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Saturday, 26 June 2010

some garden pics

Just a quick photo update from the land, just to show we're still there and things (other than weeds) are growing. Tonight is festa in our village, but more of that tomorrow.

The first flower on the pomegranate shrub.

Heaps of yellow plums off the wild plum tree. Do yours look anything like this Mr. H?

Purple beans about to flower.

First lentils ready to harvest. Report on quantity and fiddlyness to follow.

Pattypna summer squash 'Sunburst'

Butternut squash.

Stud the male kiwi is reaching for the heavens, but alas no sign of flowers or fruit on the females.

Walter the walnut tree finally has decided to grow some of 4 years of inactivity!

'Albarello di Sarzana' courgette. Really quick and productive. No wonder it was bred a few km down the road, so obviously suited to our conditions.

First corn cobs forming.

More to follow soon. We have in the meantime stayed another night in the tent without any further disasters and planning more of those in the next week or so.


Mr. H. said...

Nice plums, I wish those were the kind we have. Your plums look bigger and I love the yellow coloring, ours are more greenish and smaller...but good nonetheless.

On Walnuts - "The growth of the English Walnut is different from that of most fruit trees. The small trees grow about six inches the first year, tap-root the same; the second year they grow about twelve inches, tap-root the same; the third year they grow about eighteen inches, tap-root nearly as much. For the first three years the tap-root seems to gain most of the nourishment, and at the end of the third year, or about that time, the tree itself starts its real growth. After the tap-root reaches[13] the sub-soil moisture, the tree often grows as much in one year as it has in the preceding three or four."


I hope they are right as our English walnuts are growing very, very slow too.:) Your gardens look great. I am looking forward to hearing whether or not you found the lentils to be practical to grow in a small plot...I have yet to try growing them myself.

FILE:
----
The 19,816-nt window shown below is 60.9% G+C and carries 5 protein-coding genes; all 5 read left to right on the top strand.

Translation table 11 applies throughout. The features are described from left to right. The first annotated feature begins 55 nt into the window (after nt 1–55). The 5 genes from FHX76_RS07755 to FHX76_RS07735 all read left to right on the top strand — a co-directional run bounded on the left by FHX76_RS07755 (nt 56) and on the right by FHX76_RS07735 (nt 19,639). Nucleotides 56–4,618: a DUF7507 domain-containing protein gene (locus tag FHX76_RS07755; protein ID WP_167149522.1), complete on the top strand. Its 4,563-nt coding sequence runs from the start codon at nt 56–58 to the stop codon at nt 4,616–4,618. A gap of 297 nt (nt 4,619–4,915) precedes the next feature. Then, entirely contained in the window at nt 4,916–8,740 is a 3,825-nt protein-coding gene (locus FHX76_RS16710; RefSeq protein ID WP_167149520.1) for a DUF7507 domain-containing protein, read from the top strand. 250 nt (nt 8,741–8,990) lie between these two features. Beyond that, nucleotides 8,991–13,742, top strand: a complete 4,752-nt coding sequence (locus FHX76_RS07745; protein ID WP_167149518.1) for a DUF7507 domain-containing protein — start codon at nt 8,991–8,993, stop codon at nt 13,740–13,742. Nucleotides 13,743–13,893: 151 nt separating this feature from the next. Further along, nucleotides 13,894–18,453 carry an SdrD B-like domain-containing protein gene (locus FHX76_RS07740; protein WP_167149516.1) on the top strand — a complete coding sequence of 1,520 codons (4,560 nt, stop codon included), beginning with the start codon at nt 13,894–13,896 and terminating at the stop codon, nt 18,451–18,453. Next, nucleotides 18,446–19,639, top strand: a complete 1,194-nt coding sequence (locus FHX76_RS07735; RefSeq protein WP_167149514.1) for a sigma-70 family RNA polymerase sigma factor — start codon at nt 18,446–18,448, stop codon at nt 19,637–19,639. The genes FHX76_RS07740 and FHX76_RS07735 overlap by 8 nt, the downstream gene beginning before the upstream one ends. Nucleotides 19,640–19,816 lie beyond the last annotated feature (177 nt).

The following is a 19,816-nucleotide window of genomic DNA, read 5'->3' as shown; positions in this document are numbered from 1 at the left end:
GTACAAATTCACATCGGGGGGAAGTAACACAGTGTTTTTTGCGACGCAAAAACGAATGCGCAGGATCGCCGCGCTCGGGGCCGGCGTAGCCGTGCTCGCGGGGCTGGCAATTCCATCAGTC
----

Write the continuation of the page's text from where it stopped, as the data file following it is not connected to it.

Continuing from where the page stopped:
Heiko said...

That sounds exactly like our Walter. It has grown this year already more than in the previous 3 or 4. Hope it's going to get started properly otherwise I'm not going to see any nuts on it before I die.

chaiselongue said...

It's all looking great. I don't think I've seen lentils growing before. I'm looking forward to an update on how fiddly they are! Enjoy the festa!

Heiko said...

CL, if you enlarge the photo you'll see that each pod has 2 little lentils inside. So I suspect it's going to be quite fiddly for a quite a small yield...

Ayak said...

Great pics Heiko, and everything is doing nicely. I've also never seen lentils growing before...very interesting. I love the look of those yellow plums. Mine are of the dark red variety, unfortunately becuse of maggots I've had to pick early and make jam.

Stefaneener said...

I'm so glad that the tent has worked out after the storm!

I can't wait to see the lentil harvest. I suspect it's going to make me treasure my bags of the things in a whole different way.

Angela said...

No wonder you moved to Italy. Here, are zucchini are just starting to have blossoms, and the cherries and plums and apples and pears are still tiny. Only the strawberries are coming nicely. We eat masses every day! But I must admit, though your garden does look like some harvest work, I am a little envious.
Walter the walnut tree, hey? Chuckle.
Und Linsen bringen den...zum Grinsen! What loose talk.

Who are you shouting for this afternoon?

Heiko said...

Lentils seem to be of interest to everyone! ...and speccially for you Angela: "Es gibt Geruechte, dass Huelsenfruechte in Mengen genommen nicht gut bekommen. Das macht doch nichts, ich finde das fein. Ich wollte immer schon mal ein Blaehboy sein!"

I am completely neutral on the England Germany match and shall wait for the next Holland match to get excited.

Oh and did I mention Ronny, the Rennet apple tree?

Anonymous said...

Dag Heiko,

mag je ook reageren in het Nl? Ik ken je blog via Babette & Paul, vrienden en stadgenoten. Ik volg al een tijdje je postings over jullie tuin (en de katjes!), heb zelf sinds dit jaar ook een bescheiden moestuin. Wat schitterend, die gemberplant! Is het inderdaad gewoon een kwestie van een stuk gember in een pot stoppen?

Hartelijke groet uit Arles,

Eveline van Hemert

Heiko said...

Dag Eveline, Yes you may write in Dutch too, although my written Dutch isn't that good, so I shall answer in English. Yes the ginger was simly a piece of ginger root in a pot and then watered ebery now and then. I have heard a lot about you. Welcome to my blog. :)

Anonymous said...

Ok, thanks, let's see if they like it here and survive the mistral (that will stay away for a while, hopefully). Yes, heard a lot about you too, hope you two come over sometime to Arles, I love to talk about wild food too! My latest discovery in my garden is a beautiful hyoscamus niger - not edible, but witches use it to fly on their broomsticks!